2. Give time and attention to a direct report’s career development even if there are not enough resources to serve as a full-fledged mentor. Every relationship, even a casual one, can promote career growth.

  3. Promote relationships and networks for aspiring leaders as a deliberate and routinely practiced sponsorship activity with search firms, board members, philanthropists, and other influential people.

  4. Support skill development by assigning manageable-sized tasks to people who are exploring a leadership path. Provide guidance but let them do the task from start to finish. If the task fails, mentors can help the person learn from the failed outcome; if it succeeds, mentors can help publicize it.

  5. Invite aspiring leaders to sit in on meetings of departments whose functioning they need to learn more about. On the other hand, dispel the myth that a professional has to have mastered ALL relevant skills before becoming a viable candidate.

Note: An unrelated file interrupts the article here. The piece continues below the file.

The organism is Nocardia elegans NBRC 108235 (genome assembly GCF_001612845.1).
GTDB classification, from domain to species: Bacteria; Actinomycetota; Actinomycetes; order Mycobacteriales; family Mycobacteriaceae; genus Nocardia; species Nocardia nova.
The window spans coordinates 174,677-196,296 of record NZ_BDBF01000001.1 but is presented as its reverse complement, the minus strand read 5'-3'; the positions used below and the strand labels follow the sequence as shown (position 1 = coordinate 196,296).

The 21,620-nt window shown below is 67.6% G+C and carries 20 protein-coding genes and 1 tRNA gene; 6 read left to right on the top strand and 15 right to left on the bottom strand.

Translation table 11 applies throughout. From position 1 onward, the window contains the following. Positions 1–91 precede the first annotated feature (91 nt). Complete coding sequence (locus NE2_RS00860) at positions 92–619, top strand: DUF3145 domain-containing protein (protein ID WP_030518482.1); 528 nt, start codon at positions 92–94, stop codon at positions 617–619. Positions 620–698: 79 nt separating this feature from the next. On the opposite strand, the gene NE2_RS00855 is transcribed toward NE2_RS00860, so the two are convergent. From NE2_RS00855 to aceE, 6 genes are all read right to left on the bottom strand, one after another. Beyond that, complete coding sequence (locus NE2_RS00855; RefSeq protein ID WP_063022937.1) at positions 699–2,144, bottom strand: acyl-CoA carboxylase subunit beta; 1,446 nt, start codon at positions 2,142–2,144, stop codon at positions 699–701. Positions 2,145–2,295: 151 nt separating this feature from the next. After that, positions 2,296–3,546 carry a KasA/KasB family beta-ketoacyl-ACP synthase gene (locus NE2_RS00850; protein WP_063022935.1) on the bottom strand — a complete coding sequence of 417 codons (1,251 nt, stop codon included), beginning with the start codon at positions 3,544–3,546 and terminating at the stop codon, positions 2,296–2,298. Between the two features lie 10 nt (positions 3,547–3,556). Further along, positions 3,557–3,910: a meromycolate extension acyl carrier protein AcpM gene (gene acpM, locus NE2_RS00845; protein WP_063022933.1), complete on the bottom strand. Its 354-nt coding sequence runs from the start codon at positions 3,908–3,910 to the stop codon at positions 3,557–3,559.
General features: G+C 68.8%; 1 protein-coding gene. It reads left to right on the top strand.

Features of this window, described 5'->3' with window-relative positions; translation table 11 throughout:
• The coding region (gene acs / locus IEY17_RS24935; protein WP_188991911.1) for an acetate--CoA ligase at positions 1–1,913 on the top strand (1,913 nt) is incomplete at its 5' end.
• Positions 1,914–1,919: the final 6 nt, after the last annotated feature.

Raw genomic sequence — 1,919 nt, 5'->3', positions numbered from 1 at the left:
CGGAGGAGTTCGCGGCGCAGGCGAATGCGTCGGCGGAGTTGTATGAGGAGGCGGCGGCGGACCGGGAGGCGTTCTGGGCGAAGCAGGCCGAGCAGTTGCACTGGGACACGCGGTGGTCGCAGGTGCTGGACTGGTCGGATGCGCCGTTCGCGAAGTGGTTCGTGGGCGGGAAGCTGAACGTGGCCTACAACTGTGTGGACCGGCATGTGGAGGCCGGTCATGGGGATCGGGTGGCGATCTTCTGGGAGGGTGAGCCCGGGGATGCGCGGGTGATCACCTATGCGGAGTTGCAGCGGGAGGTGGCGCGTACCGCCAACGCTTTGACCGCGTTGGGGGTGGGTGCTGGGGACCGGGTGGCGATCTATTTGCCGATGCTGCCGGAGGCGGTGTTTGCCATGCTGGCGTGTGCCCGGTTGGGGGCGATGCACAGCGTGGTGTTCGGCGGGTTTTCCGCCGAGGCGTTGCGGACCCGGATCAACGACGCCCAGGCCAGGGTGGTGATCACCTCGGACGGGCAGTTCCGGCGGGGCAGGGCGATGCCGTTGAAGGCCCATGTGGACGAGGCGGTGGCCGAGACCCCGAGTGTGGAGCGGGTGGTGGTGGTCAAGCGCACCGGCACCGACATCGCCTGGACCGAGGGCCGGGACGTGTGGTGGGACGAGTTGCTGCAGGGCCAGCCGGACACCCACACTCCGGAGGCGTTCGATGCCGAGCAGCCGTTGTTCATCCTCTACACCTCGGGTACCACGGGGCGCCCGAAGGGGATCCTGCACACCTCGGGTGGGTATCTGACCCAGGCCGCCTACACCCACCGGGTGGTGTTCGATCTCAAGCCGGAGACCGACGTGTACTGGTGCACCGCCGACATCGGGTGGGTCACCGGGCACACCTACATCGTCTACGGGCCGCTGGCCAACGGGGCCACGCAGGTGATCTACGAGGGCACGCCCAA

6. Introduce protégées to board members, and invite them to attend board meetings.

  7. Include conversations about how one develops a career in the theatre with every annual review. These conversations should also include particulars about the realities of career progression both within and outside of the protégées’ theatre. Offer emerging leaders who have reached the stage of becoming candidates the opportunity to do practice “mock interviews.”

  8. Recommendations specific to the artistic side:

    1. Promote female directors’ opportunities to direct plays at a variety of theatres so that they can build networks of artists who can speak to the breadth and depth of their directing experience and leadership potential.

    2. Promote directors’ of color opportunities to direct a variety of plays beyond works by playwrights of color so that they can expand their portfolio and build networks of artists who can speak to the breadth and depth of their directing experience and leadership potential.